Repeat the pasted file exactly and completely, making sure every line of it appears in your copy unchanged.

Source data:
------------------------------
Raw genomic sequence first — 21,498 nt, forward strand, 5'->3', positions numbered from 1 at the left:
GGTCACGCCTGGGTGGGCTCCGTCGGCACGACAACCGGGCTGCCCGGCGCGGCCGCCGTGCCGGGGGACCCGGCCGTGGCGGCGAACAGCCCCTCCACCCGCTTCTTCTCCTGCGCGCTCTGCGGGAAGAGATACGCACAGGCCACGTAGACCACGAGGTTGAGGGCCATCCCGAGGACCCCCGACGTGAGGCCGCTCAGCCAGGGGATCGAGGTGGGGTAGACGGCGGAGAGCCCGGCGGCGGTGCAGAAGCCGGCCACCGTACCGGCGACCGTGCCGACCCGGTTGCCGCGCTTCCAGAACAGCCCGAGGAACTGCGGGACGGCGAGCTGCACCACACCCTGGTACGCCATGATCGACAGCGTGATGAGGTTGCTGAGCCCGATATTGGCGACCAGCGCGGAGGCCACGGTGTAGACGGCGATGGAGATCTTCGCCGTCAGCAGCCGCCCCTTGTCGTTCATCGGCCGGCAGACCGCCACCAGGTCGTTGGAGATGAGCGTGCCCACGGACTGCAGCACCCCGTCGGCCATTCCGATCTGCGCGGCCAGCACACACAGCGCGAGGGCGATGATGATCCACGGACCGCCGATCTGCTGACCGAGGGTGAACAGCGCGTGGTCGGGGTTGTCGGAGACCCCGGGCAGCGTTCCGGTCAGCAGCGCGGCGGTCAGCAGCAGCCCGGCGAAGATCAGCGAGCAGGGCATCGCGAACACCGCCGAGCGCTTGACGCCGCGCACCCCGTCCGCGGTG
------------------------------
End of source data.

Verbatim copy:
Raw genomic sequence first — 21,498 nt, forward strand, 5'->3', positions numbered from 1 at the left:
GGTCACGCCTGGGTGGGCTCCGTCGGCACGACAACCGGGCTGCCCGGCGCGGCCGCCGTGCCGGGGGACCCGGCCGTGGCGGCGAACAGCCCCTCCACCCGCTTCTTCTCCTGCGCGCTCTGCGGGAAGAGATACGCACAGGCCACGTAGACCACGAGGTTGAGGGCCATCCCGAGGACCCCCGACGTGAGGCCGCTCAGCCAGGGGATCGAGGTGGGGTAGACGGCGGAGAGCCCGGCGGCGGTGCAGAAGCCGGCCACCGTACCGGCGACCGTGCCGACCCGGTTGCCGCGCTTCCAGAACAGCCCGAGGAACTGCGGGACGGCGAGCTGCACCACACCCTGGTACGCCATGATCGACAGCGTGATGAGGTTGCTGAGCCCGATATTGGCGACCAGCGCGGAGGCCACGGTGTAGACGGCGATGGAGATCTTCGCCGTCAGCAGCCGCCCCTTGTCGTTCATCGGCCGGCAGACCGCCACCAGGTCGTTGGAGATGAGCGTGCCCACGGACTGCAGCACCCCGTCGGCCATTCCGATCTGCGCGGCCAGCACACACAGCGCGAGGGCGATGATGATCCACGGACCGCCGATCTGCTGACCGAGGGTGAACAGCGCGTGGTCGGGGTTGTCGGAGACCCCGGGCAGCGTTCCGGTCAGCAGCGCGGCGGTCAGCAGCAGCCCGGCGAAGATCAGCGAGCAGGGCATCGCGAACACCGCCGAGCGCTTGACGCCGCGCACCCCGTCCGCGGTG